The next important aspect of an air purifier is the Clean Air Delivery Rate (CADR) which is a rating offered by the Association of Home Appliance Manufacturers after the device is tested in accordance to the ANSI/AHAM AC-1 measurements. This way, the user can more easily understand the efficiency of the air purifier and see an objective difference between various such devices. The Levoit LV-H133 has a CADR rating of 235 CFM (400 m³/h), meaning that the air purifier can quickly clean a room (or open space) of 235 square feet. This takes us to the next important element, the space that it needs to cover. As seen before, the LV-H133 will do a great job with a living room (the device is effective for no more than 538 square feet), but it will take longer to clean the air in a significantly larger area.
That’s why before you purchase an air purifier, you need to measure the space that needs to be covered and not necessarily opt for those small form factor air purifiers since a bigger device will be able to carry a larger fan (better efficiency), while a smaller device won’t be able to purify the air in a larger area.
The area where I live has a very clean air, so, despite the annoying humidity, the LV-H133 always showed a blue LED (Very Good Air Quality), but, there is the occasional smoke that creeps inside the house and, after I put the Levoit LV-H133 in a 270 square foot room, the air became completely clear after about an hour of use on the medium fan speed.
In terms of noise, I wasn’t really bothered by the fan even if it went at the highest speed (I prefer sleeping with white noise); nevertheless, I decided to test the noise level and these are the results: on the low fan setting, I measured about 40 db at about 5 feet from the LV-H133 (in the room there are usually about 38-39 db), while, at the medium speed fan, I measured about 45 db (still 5 feet away from the device); lastly, at the highest fan setting, I measured a maximum of 55 db, which can be a bit annoying during the night, so it is advisable to keep it at the low or medium setting while sleeping.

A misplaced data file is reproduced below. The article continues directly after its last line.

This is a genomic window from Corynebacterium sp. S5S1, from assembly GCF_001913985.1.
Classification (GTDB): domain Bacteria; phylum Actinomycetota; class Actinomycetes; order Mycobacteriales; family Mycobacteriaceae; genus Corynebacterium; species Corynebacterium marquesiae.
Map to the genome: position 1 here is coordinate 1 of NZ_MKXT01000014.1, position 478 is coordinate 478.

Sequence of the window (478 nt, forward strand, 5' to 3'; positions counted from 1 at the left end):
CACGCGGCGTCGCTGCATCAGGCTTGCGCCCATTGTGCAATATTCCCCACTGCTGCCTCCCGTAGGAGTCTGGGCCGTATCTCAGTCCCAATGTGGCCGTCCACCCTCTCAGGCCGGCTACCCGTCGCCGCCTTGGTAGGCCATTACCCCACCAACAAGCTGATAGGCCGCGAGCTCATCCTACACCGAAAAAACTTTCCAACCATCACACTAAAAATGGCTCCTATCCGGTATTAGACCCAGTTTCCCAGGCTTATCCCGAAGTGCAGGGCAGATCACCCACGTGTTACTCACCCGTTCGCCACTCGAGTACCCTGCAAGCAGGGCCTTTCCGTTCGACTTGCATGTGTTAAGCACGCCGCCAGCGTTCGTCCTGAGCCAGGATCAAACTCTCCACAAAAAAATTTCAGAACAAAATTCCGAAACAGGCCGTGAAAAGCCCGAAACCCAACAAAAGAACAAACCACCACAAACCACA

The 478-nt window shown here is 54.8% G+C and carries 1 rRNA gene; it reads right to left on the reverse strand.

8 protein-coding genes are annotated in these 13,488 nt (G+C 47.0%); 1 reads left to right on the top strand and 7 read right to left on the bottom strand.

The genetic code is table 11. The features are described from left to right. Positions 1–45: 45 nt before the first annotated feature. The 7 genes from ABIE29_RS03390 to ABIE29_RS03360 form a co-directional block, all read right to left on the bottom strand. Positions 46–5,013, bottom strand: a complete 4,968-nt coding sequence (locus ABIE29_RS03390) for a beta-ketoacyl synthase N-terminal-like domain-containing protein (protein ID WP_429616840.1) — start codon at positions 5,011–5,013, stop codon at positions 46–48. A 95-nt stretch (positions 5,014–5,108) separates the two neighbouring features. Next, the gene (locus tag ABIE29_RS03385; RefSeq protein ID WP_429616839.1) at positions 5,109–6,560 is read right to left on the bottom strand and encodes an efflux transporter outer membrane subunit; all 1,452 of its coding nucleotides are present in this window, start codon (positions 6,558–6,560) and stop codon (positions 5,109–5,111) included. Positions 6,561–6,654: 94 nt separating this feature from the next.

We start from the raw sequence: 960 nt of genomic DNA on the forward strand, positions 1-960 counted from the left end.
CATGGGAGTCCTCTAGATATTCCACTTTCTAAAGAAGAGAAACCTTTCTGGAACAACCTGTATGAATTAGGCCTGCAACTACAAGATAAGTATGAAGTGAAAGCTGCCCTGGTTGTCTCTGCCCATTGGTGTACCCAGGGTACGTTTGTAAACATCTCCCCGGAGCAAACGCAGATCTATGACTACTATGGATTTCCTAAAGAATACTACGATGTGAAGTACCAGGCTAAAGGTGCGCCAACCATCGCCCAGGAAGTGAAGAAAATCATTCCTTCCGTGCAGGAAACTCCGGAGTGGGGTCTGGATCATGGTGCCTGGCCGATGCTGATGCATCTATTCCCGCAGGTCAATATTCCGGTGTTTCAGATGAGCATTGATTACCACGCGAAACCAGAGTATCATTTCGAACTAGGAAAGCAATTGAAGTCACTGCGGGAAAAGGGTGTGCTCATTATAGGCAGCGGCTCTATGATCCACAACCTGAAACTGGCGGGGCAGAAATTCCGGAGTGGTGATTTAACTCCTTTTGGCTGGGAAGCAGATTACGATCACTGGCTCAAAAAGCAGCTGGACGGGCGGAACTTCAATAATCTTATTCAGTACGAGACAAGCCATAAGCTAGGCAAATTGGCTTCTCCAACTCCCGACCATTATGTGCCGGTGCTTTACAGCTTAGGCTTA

Lastly, another important aspect to take into consideration is the drawn power and to test it, I used a Gosund smart outlet: when the fan was in Sleep mode, the power draw was about 3.3 W and, if the fan was set on the lowest speed setting, the device drawn was 5.4W; on the medium settings, the current power draw was 10.6 W and, when on the highest fan speed, the power draw was 28.3 W.
Note: Unfortunately, the Levoit LV-H133 does not have any smart abilities so it can’t be connected to an app (so far, the only air purifier from Levoit that can be connected to a mobile app is the Levoit LV-PUR131S) and it also doesn’t have a remote to let you control the air purifier from the distance.
The aim of the Levoit LV-H133 air purifier is to efficiently clean the air using three types of filters (including a true HEPA filter) and to cover as much space as possible (up to 538 square feet), all that while offering an intuitive manner of controlling various functions (the fan speed, the timer and more). Overall, the air purifier rises up to the expectations, quickly increasing the air quality inside the room and the quiet fans are a nice touch, but the lack of a mobile app or remote control are a bit out of place in 2019. If that doesn’t bother you, the Levoit LV-H133 does offer most of the features that one may expect from an air purifier and considering that its price tag is decent, then it’s definitely worth taking the LV-H133 into account if you’re in the market for this type of device.
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Mark is a graduate in Computer Science, having gathered valuable experience over the years working in IT as a programmer. Mark is also the main tech writer for MBReviews.com, covering not only his passion, the networking devices, but also other cool electronic gadgets that you may find useful for your every day life.